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Improving Digital Verification Infrastructures in the U.S.

Bipartisan members of the house recently introduced legislation that would require the government to drastically modernise the United States’ digital identity infrastructure. This bill establishes the Improving Digital Identity Task Force to establish a government-wide effort to develop secure methods for governmental agencies to validate identity attributes to protect the privacy and security of individuals and support reliable, interoperable digital identity verification in the public and private sectors.

The National Institute of Standards and Technology (NIST) shall develop and periodically update a framework of standards, methodologies, procedures, and processes as a guide for federal, state, and local governments to follow when providing services to support digital identity verification. The Department of Homeland Security (DHS) shall award grants to states to upgrade systems that provide drivers’ licenses or other types of identity credentials to support the development of highly secure, interoperable state systems that enable digital identity verification.

At the same time, lawmakers are calling on the Office of Management and Budget to examine the feasibility of a federal governmentwide digital identity verification system. A draft version of the Senate infrastructure bill, included $500 million for the Department of Labour to institute a grant fund to supply states with digital identity proofing tools that are compliant with the National Institute of Standards and Technology to combat fraud in unemployment insurance benefits.

These efforts are long overdue. Unfortunately, the absence of secure, accessible, interoperable digital credentials increases security vulnerabilities, encourages online fraud and inhibits the expansion of digital public services. As agencies await federal guidance and standards, here are three things they can do now to ramp up their safeguards and begin to fix the nation’s “lagging” digital verification system.

If account credentials — such as a username, email address and password – are breached, federal IT administrators must know as soon as possible. Widely available on the dark web, credentials are one of the most sought-after data types by hackers

When a single email account is compromised or taken over, a hacker can access sensitive data, initiate social engineering attacks, propagate spam and malware and move laterally across an agency network. And, because most people use the same credentials for multiple systems, threat actors can easily use the same username and password to breach mission-critical applications. To stay one step ahead of credentials leaks, agencies must continuously monitor their email domains for exposure.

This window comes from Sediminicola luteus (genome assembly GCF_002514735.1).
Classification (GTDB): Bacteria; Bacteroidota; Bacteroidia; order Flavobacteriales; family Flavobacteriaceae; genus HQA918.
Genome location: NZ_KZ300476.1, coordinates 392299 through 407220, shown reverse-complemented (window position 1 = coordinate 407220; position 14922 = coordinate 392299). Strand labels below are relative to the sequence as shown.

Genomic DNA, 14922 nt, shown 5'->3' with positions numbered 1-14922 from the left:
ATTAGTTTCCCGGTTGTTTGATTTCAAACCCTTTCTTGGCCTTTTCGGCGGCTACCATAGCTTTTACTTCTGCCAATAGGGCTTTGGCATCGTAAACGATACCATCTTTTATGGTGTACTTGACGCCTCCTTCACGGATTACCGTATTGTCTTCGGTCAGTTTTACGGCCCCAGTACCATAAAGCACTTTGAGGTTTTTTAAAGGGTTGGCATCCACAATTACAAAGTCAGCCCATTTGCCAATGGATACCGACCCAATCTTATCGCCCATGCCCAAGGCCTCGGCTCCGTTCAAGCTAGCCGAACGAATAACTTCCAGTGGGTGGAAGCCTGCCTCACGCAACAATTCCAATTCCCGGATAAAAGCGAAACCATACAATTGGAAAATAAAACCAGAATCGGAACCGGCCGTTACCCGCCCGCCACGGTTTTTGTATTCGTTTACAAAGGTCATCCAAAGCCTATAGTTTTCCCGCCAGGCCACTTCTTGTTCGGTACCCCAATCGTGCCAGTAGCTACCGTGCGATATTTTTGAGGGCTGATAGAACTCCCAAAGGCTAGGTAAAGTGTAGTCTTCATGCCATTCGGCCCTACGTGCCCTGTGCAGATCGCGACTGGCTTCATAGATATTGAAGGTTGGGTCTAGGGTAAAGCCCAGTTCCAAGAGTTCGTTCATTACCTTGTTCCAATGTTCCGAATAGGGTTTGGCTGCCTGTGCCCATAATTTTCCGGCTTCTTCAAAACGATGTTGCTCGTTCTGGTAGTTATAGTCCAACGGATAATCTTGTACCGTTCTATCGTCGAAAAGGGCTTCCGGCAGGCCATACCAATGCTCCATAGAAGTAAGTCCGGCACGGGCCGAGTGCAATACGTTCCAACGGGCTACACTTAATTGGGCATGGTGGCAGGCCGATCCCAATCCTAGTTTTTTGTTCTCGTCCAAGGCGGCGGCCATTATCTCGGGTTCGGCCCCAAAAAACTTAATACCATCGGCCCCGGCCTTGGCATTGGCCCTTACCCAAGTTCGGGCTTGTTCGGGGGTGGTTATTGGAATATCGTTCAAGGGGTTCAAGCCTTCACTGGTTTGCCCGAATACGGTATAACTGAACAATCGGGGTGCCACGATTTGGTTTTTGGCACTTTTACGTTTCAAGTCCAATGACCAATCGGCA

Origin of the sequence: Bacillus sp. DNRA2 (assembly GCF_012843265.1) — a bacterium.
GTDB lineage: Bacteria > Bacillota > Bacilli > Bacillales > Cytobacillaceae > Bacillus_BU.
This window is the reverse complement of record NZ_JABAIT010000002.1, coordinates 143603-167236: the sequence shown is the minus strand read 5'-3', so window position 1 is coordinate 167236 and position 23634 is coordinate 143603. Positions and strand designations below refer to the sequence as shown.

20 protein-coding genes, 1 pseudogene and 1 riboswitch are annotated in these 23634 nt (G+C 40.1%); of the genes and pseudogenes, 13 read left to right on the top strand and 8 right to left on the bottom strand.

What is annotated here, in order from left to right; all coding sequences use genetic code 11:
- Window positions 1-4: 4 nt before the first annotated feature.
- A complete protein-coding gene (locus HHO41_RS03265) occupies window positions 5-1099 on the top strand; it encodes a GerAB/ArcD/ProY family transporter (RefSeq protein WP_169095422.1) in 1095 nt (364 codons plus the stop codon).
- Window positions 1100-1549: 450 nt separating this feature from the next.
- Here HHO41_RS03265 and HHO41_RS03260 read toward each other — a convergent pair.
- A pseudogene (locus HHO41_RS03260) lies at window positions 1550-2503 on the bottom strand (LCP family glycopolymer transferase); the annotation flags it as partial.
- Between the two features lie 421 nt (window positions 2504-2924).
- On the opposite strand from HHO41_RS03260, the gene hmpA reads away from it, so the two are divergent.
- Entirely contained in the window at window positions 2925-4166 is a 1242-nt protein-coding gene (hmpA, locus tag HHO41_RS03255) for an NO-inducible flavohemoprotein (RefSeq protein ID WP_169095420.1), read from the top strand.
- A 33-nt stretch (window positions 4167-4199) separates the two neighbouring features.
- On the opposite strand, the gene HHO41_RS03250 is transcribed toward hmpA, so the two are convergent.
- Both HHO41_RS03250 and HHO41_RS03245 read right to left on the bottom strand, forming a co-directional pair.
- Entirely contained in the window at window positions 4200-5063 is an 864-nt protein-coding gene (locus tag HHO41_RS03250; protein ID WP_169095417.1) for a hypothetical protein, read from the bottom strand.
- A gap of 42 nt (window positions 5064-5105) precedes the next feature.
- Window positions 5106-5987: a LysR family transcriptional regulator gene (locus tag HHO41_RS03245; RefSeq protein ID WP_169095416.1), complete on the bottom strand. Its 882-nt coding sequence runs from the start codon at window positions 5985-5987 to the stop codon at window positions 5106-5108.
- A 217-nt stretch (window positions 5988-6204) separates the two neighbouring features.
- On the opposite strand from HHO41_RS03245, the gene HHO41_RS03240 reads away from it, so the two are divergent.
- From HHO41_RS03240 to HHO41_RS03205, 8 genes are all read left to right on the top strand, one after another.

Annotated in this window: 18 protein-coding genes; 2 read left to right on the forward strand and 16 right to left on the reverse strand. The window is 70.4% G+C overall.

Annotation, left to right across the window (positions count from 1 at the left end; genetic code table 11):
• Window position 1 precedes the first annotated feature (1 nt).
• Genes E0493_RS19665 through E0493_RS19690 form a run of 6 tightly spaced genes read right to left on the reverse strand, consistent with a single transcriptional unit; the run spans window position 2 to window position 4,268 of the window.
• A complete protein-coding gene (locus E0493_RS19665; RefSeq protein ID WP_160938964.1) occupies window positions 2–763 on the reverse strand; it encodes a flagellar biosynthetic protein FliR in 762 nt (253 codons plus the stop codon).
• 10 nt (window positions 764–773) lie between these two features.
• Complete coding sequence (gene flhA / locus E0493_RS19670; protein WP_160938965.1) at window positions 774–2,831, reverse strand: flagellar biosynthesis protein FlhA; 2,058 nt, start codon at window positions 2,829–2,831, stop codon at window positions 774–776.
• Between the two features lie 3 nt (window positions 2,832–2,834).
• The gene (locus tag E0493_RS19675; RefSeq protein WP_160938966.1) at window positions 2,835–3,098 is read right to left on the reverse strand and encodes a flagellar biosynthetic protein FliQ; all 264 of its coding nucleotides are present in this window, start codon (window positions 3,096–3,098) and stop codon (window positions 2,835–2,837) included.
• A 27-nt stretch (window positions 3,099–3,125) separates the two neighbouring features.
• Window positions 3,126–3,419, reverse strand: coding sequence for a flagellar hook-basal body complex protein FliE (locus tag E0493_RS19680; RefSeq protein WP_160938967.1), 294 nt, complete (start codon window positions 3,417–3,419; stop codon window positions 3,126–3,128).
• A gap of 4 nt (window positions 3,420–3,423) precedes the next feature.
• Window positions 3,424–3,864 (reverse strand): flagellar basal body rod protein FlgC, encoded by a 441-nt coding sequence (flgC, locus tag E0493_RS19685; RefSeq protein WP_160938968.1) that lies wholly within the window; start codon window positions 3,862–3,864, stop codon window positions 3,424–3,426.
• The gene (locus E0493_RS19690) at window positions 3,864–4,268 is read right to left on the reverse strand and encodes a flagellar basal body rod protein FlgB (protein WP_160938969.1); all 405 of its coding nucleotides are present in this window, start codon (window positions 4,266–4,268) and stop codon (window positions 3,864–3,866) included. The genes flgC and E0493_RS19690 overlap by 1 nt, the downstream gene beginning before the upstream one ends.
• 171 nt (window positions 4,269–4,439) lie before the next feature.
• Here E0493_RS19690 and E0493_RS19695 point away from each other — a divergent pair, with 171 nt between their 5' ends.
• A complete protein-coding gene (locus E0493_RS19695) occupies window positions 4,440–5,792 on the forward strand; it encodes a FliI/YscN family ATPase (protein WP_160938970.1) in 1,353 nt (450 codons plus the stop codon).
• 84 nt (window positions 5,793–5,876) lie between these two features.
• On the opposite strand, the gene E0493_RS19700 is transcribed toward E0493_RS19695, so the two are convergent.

Enforce agency-wide access controls

Protecting every network endpoint with a digital verification mechanism would seem a logical approach to safeguarding federal systems. However, a lack of resources, funds and time means tools such as multifactor authentication are often reserved for critical entry points. But as the network perimeter widens and digital ecosystems expand to include cloud-hosted data, applications and services, agencies must prioritise checks and balances to ensure users can prove their identity.

Agencies can also better secure their growing network perimeter and cloud-based applications by layering in emerging technologies like secure access service edge. SASE is a cloud service that converges security and network technologies into a single platform. Taking a zero-trust approach, SASE prevents unauthorised access by layering security on top of the network. Using defined policies, SASE dynamically approves or denies access, eliminating the need for multiple point security technologies.

Focus on public-private partnerships

Building the government’s digital ID infrastructure also requires a collective effort. As malicious actors increasingly look to take advantage of the nation’s digital dependencies, a successful defence will require enhanced levels of public-private partnership.

This collective defence approach is being encouraged by The White House with Executive Order on Improving the Nation’s Cybersecurity calls for the private sector to partner with the Federal Government to foster more secure cyberspace. What this partnership will look like is to be determined, but the executive order is an important step toward achieving a collective defence posture.

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